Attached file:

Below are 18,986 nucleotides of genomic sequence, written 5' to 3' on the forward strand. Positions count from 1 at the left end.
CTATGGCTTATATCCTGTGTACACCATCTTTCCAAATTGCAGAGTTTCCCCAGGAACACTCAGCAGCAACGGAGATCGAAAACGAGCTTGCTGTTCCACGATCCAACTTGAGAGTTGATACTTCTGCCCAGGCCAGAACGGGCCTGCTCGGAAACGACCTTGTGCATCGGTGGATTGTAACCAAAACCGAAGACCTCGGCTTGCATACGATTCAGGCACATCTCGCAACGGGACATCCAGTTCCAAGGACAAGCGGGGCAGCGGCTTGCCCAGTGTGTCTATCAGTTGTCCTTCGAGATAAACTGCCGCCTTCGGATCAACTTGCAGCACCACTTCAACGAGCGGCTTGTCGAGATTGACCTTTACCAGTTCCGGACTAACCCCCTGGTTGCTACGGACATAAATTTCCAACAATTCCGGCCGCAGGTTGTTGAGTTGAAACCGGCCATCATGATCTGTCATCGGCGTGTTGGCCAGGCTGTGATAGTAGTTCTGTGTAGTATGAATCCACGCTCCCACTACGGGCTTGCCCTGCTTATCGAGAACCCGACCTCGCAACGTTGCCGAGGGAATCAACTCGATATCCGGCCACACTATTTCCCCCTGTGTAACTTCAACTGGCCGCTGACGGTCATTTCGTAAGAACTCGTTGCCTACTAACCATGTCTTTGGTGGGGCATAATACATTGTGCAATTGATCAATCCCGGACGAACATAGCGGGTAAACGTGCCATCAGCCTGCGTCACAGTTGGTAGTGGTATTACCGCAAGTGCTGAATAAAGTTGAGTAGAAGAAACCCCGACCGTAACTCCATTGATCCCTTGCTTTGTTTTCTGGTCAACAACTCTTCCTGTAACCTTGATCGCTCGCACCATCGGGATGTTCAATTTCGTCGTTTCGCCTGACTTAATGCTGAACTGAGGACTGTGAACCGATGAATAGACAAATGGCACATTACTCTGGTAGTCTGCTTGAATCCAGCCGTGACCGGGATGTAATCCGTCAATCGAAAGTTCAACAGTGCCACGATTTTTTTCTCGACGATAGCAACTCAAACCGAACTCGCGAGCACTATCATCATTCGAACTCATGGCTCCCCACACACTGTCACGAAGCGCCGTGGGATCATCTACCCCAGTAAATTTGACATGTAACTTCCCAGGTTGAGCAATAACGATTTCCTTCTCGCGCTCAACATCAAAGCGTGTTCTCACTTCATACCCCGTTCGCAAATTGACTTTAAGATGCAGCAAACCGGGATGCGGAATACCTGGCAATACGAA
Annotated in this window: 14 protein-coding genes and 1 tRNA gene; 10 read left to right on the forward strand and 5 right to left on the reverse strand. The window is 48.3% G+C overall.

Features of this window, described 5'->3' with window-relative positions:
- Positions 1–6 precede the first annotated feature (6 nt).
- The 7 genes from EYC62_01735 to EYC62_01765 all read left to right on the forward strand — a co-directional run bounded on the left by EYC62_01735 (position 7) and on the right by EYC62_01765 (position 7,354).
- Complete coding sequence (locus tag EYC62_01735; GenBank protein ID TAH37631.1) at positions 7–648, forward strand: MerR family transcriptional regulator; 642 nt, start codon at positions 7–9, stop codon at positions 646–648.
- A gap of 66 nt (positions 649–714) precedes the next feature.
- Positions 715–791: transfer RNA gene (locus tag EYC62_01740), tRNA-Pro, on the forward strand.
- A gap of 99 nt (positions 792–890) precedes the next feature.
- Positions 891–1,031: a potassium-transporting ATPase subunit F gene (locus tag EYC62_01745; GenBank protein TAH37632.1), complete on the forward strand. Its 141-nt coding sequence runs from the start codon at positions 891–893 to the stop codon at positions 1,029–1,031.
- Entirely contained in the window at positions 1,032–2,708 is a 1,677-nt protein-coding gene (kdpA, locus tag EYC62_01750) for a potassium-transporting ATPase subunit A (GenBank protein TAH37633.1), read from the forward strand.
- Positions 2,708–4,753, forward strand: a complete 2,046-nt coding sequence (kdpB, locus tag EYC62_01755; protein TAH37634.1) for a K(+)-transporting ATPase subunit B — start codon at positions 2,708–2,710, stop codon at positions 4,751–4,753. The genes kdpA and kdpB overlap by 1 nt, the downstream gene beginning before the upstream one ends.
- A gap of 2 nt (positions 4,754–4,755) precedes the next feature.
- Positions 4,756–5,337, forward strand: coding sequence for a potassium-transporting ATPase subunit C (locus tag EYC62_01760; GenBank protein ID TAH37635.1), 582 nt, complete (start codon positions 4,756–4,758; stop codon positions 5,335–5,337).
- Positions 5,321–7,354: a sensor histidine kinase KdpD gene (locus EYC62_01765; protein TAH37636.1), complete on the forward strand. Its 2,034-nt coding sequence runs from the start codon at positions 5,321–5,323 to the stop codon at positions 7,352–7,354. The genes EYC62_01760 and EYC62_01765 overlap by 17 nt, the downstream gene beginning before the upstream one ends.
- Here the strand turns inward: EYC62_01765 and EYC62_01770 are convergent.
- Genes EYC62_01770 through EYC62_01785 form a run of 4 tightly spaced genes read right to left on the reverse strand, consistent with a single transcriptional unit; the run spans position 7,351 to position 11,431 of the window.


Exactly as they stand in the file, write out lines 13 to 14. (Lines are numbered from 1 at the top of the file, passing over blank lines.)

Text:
- Positions 2,708–4,753, forward strand: a complete 2,046-nt coding sequence (kdpB, locus tag EYC62_01755; protein TAH37634.1) for a K(+)-transporting ATPase subunit B — start codon at positions 2,708–2,710, stop codon at positions 4,751–4,753. The genes kdpA and kdpB overlap by 1 nt, the downstream gene beginning before the upstream one ends.
- A gap of 2 nt (positions 4,754–4,755) precedes the next feature.